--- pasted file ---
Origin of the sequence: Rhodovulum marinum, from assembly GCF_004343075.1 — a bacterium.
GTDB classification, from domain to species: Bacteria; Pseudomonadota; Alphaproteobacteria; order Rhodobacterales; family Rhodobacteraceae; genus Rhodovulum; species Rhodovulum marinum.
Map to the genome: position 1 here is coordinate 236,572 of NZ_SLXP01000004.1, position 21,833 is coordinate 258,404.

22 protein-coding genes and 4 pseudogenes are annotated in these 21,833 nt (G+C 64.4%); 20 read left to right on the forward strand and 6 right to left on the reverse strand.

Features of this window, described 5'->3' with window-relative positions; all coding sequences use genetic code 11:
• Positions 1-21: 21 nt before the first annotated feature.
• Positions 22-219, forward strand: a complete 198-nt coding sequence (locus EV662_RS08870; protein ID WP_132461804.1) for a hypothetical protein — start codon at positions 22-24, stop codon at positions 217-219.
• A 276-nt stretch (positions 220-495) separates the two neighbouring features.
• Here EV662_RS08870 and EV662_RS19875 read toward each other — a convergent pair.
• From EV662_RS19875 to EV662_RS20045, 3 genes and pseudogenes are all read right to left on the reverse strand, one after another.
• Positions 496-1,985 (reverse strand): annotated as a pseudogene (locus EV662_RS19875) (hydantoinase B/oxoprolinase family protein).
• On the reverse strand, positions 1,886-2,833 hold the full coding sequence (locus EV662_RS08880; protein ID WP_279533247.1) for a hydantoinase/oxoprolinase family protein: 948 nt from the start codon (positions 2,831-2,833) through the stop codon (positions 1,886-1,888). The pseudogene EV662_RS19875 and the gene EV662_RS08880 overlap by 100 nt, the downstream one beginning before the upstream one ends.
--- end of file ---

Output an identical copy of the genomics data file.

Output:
Origin of the sequence: Rhodovulum marinum, from assembly GCF_004343075.1 — a bacterium.
GTDB classification, from domain to species: Bacteria; Pseudomonadota; Alphaproteobacteria; order Rhodobacterales; family Rhodobacteraceae; genus Rhodovulum; species Rhodovulum marinum.
Map to the genome: position 1 here is coordinate 236,572 of NZ_SLXP01000004.1, position 21,833 is coordinate 258,404.

22 protein-coding genes and 4 pseudogenes are annotated in these 21,833 nt (G+C 64.4%); 20 read left to right on the forward strand and 6 right to left on the reverse strand.

Features of this window, described 5'->3' with window-relative positions; all coding sequences use genetic code 11:
• Positions 1-21: 21 nt before the first annotated feature.
• Positions 22-219, forward strand: a complete 198-nt coding sequence (locus EV662_RS08870; protein ID WP_132461804.1) for a hypothetical protein — start codon at positions 22-24, stop codon at positions 217-219.
• A 276-nt stretch (positions 220-495) separates the two neighbouring features.
• Here EV662_RS08870 and EV662_RS19875 read toward each other — a convergent pair.
• From EV662_RS19875 to EV662_RS20045, 3 genes and pseudogenes are all read right to left on the reverse strand, one after another.
• Positions 496-1,985 (reverse strand): annotated as a pseudogene (locus EV662_RS19875) (hydantoinase B/oxoprolinase family protein).
• On the reverse strand, positions 1,886-2,833 hold the full coding sequence (locus EV662_RS08880; protein ID WP_279533247.1) for a hydantoinase/oxoprolinase family protein: 948 nt from the start codon (positions 2,831-2,833) through the stop codon (positions 1,886-1,888). The pseudogene EV662_RS19875 and the gene EV662_RS08880 overlap by 100 nt, the downstream one beginning before the upstream one ends.